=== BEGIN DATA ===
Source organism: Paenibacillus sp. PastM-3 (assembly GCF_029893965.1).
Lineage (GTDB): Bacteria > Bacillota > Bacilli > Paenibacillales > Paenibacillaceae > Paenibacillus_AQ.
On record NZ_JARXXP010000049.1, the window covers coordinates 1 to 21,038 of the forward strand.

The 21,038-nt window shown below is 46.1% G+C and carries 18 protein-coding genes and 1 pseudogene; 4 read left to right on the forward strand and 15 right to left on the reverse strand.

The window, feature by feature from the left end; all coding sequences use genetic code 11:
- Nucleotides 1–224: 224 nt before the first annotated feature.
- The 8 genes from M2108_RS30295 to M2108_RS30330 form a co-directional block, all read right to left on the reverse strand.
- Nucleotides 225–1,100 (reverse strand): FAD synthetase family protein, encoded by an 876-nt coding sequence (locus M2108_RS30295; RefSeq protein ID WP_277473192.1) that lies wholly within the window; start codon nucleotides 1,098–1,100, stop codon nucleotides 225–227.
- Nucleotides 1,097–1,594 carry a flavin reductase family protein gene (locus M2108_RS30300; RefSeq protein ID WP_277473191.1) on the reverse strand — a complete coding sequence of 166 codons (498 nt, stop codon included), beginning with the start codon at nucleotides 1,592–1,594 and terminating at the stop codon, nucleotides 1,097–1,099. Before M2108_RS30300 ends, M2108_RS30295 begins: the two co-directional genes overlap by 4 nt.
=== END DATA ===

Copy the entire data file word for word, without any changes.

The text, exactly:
Source organism: Paenibacillus sp. PastM-3 (assembly GCF_029893965.1).
Lineage (GTDB): Bacteria > Bacillota > Bacilli > Paenibacillales > Paenibacillaceae > Paenibacillus_AQ.
On record NZ_JARXXP010000049.1, the window covers coordinates 1 to 21,038 of the forward strand.

The 21,038-nt window shown below is 46.1% G+C and carries 18 protein-coding genes and 1 pseudogene; 4 read left to right on the forward strand and 15 right to left on the reverse strand.

The window, feature by feature from the left end; all coding sequences use genetic code 11:
- Nucleotides 1–224: 224 nt before the first annotated feature.
- The 8 genes from M2108_RS30295 to M2108_RS30330 form a co-directional block, all read right to left on the reverse strand.
- Nucleotides 225–1,100 (reverse strand): FAD synthetase family protein, encoded by an 876-nt coding sequence (locus M2108_RS30295; RefSeq protein ID WP_277473192.1) that lies wholly within the window; start codon nucleotides 1,098–1,100, stop codon nucleotides 225–227.
- Nucleotides 1,097–1,594 carry a flavin reductase family protein gene (locus M2108_RS30300; RefSeq protein ID WP_277473191.1) on the reverse strand — a complete coding sequence of 166 codons (498 nt, stop codon included), beginning with the start codon at nucleotides 1,592–1,594 and terminating at the stop codon, nucleotides 1,097–1,099. Before M2108_RS30300 ends, M2108_RS30295 begins: the two co-directional genes overlap by 4 nt.